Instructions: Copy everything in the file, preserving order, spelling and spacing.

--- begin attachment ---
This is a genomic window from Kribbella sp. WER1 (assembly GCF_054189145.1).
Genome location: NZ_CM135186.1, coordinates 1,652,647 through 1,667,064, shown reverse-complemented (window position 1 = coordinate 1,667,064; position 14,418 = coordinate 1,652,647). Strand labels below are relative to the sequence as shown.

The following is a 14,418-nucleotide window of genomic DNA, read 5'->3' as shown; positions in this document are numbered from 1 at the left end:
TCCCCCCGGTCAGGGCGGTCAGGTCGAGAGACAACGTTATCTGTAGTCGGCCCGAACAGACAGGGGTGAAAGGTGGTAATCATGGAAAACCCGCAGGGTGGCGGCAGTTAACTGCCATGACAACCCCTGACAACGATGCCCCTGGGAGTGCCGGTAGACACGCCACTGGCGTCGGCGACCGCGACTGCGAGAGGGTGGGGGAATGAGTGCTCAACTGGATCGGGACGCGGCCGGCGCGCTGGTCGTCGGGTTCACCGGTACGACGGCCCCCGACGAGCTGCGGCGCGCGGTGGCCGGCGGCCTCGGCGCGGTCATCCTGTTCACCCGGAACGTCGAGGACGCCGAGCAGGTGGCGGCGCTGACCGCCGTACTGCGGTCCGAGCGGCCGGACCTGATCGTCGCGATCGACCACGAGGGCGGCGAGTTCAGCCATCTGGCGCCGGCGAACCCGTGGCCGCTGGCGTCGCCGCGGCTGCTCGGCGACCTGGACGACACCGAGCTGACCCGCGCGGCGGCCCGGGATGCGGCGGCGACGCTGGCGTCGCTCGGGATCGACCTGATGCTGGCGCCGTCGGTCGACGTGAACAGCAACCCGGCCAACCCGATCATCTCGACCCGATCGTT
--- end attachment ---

This is a genomic window from Kribbella sp. WER1 (assembly GCF_054189145.1).
Genome location: NZ_CM135186.1, coordinates 1,652,647 through 1,667,064, shown reverse-complemented (window position 1 = coordinate 1,667,064; position 14,418 = coordinate 1,652,647). Strand labels below are relative to the sequence as shown.

The following is a 14,418-nucleotide window of genomic DNA, read 5'->3' as shown; positions in this document are numbered from 1 at the left end:
TCCCCCCGGTCAGGGCGGTCAGGTCGAGAGACAACGTTATCTGTAGTCGGCCCGAACAGACAGGGGTGAAAGGTGGTAATCATGGAAAACCCGCAGGGTGGCGGCAGTTAACTGCCATGACAACCCCTGACAACGATGCCCCTGGGAGTGCCGGTAGACACGCCACTGGCGTCGGCGACCGCGACTGCGAGAGGGTGGGGGAATGAGTGCTCAACTGGATCGGGACGCGGCCGGCGCGCTGGTCGTCGGGTTCACCGGTACGACGGCCCCCGACGAGCTGCGGCGCGCGGTGGCCGGCGGCCTCGGCGCGGTCATCCTGTTCACCCGGAACGTCGAGGACGCCGAGCAGGTGGCGGCGCTGACCGCCGTACTGCGGTCCGAGCGGCCGGACCTGATCGTCGCGATCGACCACGAGGGCGGCGAGTTCAGCCATCTGGCGCCGGCGAACCCGTGGCCGCTGGCGTCGCCGCGGCTGCTCGGCGACCTGGACGACACCGAGCTGACCCGCGCGGCGGCCCGGGATGCGGCGGCGACGCTGGCGTCGCTCGGGATCGACCTGATGCTGGCGCCGTCGGTCGACGTGAACAGCAACCCGGCCAACCCGATCATCTCGACCCGATCGTT